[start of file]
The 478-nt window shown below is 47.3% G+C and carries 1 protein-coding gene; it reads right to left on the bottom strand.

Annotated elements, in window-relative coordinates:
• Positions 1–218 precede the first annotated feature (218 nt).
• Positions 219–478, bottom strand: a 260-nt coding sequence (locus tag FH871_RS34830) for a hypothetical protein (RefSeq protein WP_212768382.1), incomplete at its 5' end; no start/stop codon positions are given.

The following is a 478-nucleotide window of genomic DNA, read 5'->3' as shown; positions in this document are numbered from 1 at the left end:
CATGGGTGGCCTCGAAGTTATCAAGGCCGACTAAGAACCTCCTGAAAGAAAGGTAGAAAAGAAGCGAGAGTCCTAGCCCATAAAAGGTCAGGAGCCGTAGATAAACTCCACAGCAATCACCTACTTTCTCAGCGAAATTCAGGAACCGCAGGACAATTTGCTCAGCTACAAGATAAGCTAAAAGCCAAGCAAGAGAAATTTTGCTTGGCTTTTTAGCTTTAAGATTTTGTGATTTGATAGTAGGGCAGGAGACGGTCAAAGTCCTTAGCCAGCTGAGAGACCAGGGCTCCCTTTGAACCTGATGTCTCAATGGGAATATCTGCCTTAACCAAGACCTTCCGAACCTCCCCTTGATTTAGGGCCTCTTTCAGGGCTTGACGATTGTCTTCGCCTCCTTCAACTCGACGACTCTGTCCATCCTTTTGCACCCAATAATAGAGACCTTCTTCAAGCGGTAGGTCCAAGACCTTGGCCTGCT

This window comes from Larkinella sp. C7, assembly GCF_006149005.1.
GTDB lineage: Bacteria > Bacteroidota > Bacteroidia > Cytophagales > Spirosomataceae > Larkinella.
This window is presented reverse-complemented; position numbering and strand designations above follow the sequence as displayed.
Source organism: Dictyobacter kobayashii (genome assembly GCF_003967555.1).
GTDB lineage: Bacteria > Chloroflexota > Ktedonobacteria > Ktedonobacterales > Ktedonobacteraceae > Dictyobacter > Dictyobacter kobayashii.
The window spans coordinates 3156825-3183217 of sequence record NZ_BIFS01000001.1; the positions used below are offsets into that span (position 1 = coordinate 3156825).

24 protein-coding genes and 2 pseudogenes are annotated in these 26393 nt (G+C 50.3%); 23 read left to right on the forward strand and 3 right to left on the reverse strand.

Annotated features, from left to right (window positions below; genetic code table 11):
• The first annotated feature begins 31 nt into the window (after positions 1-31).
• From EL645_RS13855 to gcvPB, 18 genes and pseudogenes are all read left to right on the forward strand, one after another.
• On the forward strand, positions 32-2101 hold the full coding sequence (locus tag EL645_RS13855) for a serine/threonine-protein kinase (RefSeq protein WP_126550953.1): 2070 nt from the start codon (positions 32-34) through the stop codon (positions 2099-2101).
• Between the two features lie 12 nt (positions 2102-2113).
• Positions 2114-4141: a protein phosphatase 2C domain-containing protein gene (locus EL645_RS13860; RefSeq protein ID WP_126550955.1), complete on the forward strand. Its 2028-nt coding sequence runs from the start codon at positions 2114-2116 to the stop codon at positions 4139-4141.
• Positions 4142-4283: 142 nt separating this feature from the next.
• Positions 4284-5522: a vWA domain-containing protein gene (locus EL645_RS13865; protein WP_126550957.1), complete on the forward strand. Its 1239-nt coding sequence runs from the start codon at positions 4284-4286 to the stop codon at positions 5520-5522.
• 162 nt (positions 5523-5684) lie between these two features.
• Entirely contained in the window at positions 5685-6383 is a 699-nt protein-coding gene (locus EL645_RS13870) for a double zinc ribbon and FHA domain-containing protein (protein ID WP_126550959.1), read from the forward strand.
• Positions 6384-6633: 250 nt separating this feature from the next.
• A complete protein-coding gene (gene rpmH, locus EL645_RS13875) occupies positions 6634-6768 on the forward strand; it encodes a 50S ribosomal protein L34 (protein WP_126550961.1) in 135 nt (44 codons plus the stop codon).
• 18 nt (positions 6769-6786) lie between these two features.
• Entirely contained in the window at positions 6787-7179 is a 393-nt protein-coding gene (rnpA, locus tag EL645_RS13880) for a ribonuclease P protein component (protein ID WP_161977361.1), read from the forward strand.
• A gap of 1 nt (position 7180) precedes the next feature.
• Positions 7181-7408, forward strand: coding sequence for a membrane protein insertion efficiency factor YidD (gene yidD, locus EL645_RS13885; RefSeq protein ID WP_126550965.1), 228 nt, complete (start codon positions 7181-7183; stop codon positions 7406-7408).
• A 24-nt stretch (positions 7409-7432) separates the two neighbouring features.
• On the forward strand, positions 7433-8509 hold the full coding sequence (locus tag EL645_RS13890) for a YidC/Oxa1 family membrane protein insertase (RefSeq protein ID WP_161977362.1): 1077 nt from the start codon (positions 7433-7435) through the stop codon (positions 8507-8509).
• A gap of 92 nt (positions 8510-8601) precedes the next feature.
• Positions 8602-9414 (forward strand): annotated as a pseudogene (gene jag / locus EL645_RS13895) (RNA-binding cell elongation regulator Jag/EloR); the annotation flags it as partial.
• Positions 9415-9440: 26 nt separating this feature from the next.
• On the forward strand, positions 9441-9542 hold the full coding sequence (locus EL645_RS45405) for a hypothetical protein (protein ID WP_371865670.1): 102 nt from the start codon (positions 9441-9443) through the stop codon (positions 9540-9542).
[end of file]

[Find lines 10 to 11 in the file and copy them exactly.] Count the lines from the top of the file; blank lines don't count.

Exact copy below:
Source organism: Dictyobacter kobayashii (genome assembly GCF_003967555.1).
GTDB lineage: Bacteria > Chloroflexota > Ktedonobacteria > Ktedonobacterales > Ktedonobacteraceae > Dictyobacter > Dictyobacter kobayashii.